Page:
Pezzino is not giving up on her city home, but her forced sojourn into the country has her thinking about a changed future: “My heart remains in Oakland, but this experience brings up really hard questions. It could be that the restaurants and cafes don’t survive and a lot of artists who wait on tables to make ends meet won’t have those options, and then where is the art and music scene that keeps me in Oakland?”

No one expects cities to completely empty out, but some businesses undoubtedly will look back on this time of enforced work-from-home policies and figure that maybe they do not need to spend as much on pricey downtown office space.

And some of the cultural amenities that drew people to cities during the past generation will struggle to return, having been damaged by this spring’s economic paralysis and by a new wariness about large gatherings.

“You’ll still have urban centres,” Kotkin said. “But they’ll be less intense and more dispersed. You’ll no longer have to choose between unaffordable, overcrowded cities and incredibly boring countryside. There will be a more attractive middle ground.”

Already, the arrival of urban emigres – whether temporarily or long term – has raised alarms in many vacation communities. In Bethany Beach, Delaware, police posted a plea on Facebook, begging people not to drive out to their summer homes and not to rent temporary housing: “Although this area is awesome, we have limited hospitalisation facilities that cannot accommodate a rise in potential illnesses.. . . #stayathome means just that!”

“People are leaving populated areas and they’re coming to their second homes here,” said Paul Kuhns, the mayor of Rehoboth Beach, Maryland, a resort town with about 1,500 year-round residents, but where the summer weekend population can soar above 25,000.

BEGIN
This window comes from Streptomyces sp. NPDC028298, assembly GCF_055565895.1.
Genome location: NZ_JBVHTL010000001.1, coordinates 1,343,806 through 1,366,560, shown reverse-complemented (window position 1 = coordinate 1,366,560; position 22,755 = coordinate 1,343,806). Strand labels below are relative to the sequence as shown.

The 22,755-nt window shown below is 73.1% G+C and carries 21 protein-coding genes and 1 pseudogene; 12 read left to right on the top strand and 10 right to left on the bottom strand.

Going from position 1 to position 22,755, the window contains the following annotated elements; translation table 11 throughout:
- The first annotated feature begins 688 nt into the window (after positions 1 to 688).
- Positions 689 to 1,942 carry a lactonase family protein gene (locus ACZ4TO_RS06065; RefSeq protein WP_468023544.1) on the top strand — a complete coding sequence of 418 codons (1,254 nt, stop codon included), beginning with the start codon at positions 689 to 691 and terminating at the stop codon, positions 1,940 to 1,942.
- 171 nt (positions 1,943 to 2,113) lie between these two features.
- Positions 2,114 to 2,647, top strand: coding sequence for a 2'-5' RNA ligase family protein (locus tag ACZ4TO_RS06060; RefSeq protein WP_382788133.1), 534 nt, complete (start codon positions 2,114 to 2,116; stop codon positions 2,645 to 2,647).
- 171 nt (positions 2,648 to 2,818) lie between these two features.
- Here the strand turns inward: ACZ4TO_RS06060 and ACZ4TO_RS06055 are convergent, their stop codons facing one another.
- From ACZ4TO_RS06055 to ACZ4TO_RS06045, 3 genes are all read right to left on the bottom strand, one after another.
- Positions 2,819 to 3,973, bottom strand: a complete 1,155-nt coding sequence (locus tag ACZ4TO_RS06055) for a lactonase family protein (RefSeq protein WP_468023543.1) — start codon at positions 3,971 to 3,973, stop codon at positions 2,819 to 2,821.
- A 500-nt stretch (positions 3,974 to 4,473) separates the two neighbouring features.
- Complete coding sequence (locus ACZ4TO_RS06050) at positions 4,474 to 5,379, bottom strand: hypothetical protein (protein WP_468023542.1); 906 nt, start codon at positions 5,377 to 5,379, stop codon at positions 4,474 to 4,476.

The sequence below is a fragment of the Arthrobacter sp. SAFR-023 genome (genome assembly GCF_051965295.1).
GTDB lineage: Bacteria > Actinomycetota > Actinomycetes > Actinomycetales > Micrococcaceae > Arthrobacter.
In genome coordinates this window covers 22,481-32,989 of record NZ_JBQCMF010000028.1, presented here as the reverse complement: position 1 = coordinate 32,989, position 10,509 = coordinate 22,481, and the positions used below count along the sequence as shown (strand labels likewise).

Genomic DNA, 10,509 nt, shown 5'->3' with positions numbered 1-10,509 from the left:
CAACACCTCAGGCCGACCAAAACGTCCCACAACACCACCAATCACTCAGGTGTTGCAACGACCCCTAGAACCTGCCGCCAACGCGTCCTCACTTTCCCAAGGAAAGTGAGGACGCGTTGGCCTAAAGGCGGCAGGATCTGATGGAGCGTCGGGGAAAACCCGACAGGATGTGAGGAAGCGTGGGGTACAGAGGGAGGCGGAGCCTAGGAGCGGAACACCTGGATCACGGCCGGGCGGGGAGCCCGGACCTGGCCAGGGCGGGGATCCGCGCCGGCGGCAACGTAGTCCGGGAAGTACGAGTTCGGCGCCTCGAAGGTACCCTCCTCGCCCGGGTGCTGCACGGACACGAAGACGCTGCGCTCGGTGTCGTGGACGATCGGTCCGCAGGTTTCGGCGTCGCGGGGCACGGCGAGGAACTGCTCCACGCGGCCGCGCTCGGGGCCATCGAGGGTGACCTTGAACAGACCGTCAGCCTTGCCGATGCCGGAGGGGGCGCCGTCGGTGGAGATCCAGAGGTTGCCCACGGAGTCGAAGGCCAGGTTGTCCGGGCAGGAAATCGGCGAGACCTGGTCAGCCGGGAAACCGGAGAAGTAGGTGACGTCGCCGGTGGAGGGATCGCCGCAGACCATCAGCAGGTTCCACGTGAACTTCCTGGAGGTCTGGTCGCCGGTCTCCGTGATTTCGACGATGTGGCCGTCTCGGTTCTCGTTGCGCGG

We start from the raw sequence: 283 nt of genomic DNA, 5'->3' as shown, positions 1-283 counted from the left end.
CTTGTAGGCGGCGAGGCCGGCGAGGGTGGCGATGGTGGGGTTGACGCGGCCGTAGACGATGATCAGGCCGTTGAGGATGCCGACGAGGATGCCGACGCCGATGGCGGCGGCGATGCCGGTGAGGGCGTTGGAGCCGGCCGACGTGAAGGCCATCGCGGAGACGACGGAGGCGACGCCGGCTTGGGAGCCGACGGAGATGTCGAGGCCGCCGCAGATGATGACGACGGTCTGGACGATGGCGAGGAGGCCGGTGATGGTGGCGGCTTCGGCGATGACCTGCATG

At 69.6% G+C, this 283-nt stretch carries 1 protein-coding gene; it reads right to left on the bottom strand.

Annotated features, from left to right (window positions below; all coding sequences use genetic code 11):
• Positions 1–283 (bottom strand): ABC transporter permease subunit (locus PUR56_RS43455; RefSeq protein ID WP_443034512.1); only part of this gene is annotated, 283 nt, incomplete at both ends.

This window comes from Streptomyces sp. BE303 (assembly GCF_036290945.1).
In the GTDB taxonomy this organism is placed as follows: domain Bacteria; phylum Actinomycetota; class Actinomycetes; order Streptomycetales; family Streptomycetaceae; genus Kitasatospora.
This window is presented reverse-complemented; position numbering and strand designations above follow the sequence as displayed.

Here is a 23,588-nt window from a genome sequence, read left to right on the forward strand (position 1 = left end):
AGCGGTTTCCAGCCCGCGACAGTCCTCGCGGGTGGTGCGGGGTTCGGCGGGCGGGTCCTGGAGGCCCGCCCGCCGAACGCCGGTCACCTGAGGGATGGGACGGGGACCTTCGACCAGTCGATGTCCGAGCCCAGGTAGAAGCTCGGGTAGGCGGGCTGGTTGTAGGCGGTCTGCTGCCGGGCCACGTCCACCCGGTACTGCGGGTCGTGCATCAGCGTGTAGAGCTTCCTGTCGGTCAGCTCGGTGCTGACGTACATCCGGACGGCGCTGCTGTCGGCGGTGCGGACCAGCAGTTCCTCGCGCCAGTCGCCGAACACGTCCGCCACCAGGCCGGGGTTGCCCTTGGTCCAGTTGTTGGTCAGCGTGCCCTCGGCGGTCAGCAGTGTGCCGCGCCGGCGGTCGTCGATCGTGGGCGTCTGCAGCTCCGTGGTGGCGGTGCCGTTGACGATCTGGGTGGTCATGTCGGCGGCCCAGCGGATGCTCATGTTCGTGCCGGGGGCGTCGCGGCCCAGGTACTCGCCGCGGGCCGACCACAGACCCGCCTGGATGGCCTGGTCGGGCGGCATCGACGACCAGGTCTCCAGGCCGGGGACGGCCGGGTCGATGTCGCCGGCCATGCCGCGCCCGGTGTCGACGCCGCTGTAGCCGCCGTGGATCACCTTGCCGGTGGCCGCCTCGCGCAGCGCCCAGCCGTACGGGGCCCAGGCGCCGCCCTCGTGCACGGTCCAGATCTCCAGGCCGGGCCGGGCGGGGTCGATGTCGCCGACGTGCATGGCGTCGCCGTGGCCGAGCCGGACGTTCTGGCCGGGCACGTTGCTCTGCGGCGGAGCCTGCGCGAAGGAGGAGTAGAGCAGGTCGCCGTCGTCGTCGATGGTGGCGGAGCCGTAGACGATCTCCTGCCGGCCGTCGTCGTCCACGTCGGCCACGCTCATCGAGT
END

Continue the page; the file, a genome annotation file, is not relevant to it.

“It’s very difficult to tell people not to go to their second home – they have no problem reminding me that they pay taxes – but my big fear is we’re going to be overwhelmed because our medical facilities are very limited,” he said.

At the Polo Club, a gated community in Boca Raton, Florida, recent days have seen an influx of northerners, especially from the hard-hit New York metro area – a reversal of the usual traffic this time of year, when snowbirds head back north, said Joel Rosenberg, a physician who heads the club’s emergency preparedness task force.

“They’re bringing in extended family to get away from the virus, and we’re asking them to maintain a 14-day quarantine,” he said. “There’s no legal way we can force them, but we’re asking, really imploring.”

As the threat of the virus intensified last week, Danette Denlinger Brown, 54, hoped to relocate from Williamsburg, Virginia, to North Carolina’s Outer Banks, where she and her husband own a second home. But as she prepared to leave, she learned that North Carolina police had blocked the Wright Brothers Memorial Bridge connecting the mainland to the barrier island. Only year-round residents could cross, a restriction county officials said was necessary to stop migrating families from overwhelming the area’s only hospital, a 20-bed facility.

Real estate agents “were actively soliciting people to come down”, said Bobby Outten, the county of Dare County, which contains part of the Outer Banks. “We can’t handle all that.”

Brown, who owns a concrete company with her husband and planned to work from their waterfront house, said she has a compromised immune system and would feel safer in the more remote location. The decision to bar second-home owners was “very underhanded”, she said. “Everyone worked hard for their second home and should not be punished for having one.”